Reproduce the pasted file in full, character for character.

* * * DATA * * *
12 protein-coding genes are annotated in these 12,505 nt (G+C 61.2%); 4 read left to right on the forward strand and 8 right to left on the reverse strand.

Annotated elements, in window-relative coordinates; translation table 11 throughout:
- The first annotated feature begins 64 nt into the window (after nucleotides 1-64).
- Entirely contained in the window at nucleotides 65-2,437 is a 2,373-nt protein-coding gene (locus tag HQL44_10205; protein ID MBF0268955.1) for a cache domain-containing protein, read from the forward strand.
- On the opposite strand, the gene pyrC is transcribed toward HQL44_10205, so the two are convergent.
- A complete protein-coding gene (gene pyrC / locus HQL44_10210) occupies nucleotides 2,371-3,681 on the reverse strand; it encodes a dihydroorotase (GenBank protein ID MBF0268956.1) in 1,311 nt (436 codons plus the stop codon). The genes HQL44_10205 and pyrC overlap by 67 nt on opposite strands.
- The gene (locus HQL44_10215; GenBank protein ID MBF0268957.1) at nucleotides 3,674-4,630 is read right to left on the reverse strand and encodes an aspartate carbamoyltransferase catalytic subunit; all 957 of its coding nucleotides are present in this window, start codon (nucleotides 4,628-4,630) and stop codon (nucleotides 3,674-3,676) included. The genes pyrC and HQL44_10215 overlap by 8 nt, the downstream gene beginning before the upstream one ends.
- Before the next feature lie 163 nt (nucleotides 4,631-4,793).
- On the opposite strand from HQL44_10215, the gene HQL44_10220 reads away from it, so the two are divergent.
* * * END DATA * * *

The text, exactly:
12 protein-coding genes are annotated in these 12,505 nt (G+C 61.2%); 4 read left to right on the forward strand and 8 right to left on the reverse strand.

Annotated elements, in window-relative coordinates; translation table 11 throughout:
- The first annotated feature begins 64 nt into the window (after nucleotides 1-64).
- Entirely contained in the window at nucleotides 65-2,437 is a 2,373-nt protein-coding gene (locus tag HQL44_10205; protein ID MBF0268955.1) for a cache domain-containing protein, read from the forward strand.
- On the opposite strand, the gene pyrC is transcribed toward HQL44_10205, so the two are convergent.
- A complete protein-coding gene (gene pyrC / locus HQL44_10210) occupies nucleotides 2,371-3,681 on the reverse strand; it encodes a dihydroorotase (GenBank protein ID MBF0268956.1) in 1,311 nt (436 codons plus the stop codon). The genes HQL44_10205 and pyrC overlap by 67 nt on opposite strands.
- The gene (locus HQL44_10215; GenBank protein ID MBF0268957.1) at nucleotides 3,674-4,630 is read right to left on the reverse strand and encodes an aspartate carbamoyltransferase catalytic subunit; all 957 of its coding nucleotides are present in this window, start codon (nucleotides 4,628-4,630) and stop codon (nucleotides 3,674-3,676) included. The genes pyrC and HQL44_10215 overlap by 8 nt, the downstream gene beginning before the upstream one ends.
- Before the next feature lie 163 nt (nucleotides 4,631-4,793).
- On the opposite strand from HQL44_10215, the gene HQL44_10220 reads away from it, so the two are divergent.